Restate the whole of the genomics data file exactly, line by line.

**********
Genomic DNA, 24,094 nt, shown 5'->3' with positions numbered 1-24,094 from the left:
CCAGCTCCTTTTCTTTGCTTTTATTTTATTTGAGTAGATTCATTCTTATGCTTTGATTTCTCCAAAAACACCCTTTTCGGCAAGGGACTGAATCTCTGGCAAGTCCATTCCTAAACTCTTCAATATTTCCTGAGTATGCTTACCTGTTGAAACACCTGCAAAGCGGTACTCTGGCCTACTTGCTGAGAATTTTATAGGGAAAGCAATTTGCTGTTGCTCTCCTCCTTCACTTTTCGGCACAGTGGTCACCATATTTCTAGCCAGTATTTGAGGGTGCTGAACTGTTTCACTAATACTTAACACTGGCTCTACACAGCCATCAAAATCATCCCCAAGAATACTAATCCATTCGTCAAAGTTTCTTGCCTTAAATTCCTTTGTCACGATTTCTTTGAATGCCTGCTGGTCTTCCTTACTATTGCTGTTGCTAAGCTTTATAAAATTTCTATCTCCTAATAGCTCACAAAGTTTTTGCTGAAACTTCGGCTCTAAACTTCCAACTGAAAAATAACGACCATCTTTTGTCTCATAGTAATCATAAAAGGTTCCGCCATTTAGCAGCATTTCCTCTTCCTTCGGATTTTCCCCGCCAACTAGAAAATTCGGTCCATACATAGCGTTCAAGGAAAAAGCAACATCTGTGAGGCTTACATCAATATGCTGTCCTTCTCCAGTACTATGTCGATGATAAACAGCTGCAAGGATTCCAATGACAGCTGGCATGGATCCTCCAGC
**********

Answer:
Genomic DNA, 24,094 nt, shown 5'->3' with positions numbered 1-24,094 from the left:
CCAGCTCCTTTTCTTTGCTTTTATTTTATTTGAGTAGATTCATTCTTATGCTTTGATTTCTCCAAAAACACCCTTTTCGGCAAGGGACTGAATCTCTGGCAAGTCCATTCCTAAACTCTTCAATATTTCCTGAGTATGCTTACCTGTTGAAACACCTGCAAAGCGGTACTCTGGCCTACTTGCTGAGAATTTTATAGGGAAAGCAATTTGCTGTTGCTCTCCTCCTTCACTTTTCGGCACAGTGGTCACCATATTTCTAGCCAGTATTTGAGGGTGCTGAACTGTTTCACTAATACTTAACACTGGCTCTACACAGCCATCAAAATCATCCCCAAGAATACTAATCCATTCGTCAAAGTTTCTTGCCTTAAATTCCTTTGTCACGATTTCTTTGAATGCCTGCTGGTCTTCCTTACTATTGCTGTTGCTAAGCTTTATAAAATTTCTATCTCCTAATAGCTCACAAAGTTTTTGCTGAAACTTCGGCTCTAAACTTCCAACTGAAAAATAACGACCATCTTTTGTCTCATAGTAATCATAAAAGGTTCCGCCATTTAGCAGCATTTCCTCTTCCTTCGGATTTTCCCCGCCAACTAGAAAATTCGGTCCATACATAGCGTTCAAGGAAAAAGCAACATCTGTGAGGCTTACATCAATATGCTGTCCTTCTCCAGTACTATGTCGATGATAAACAGCTGCAAGGATTCCAATGACAGCTGGCATGGATCCTCCAGC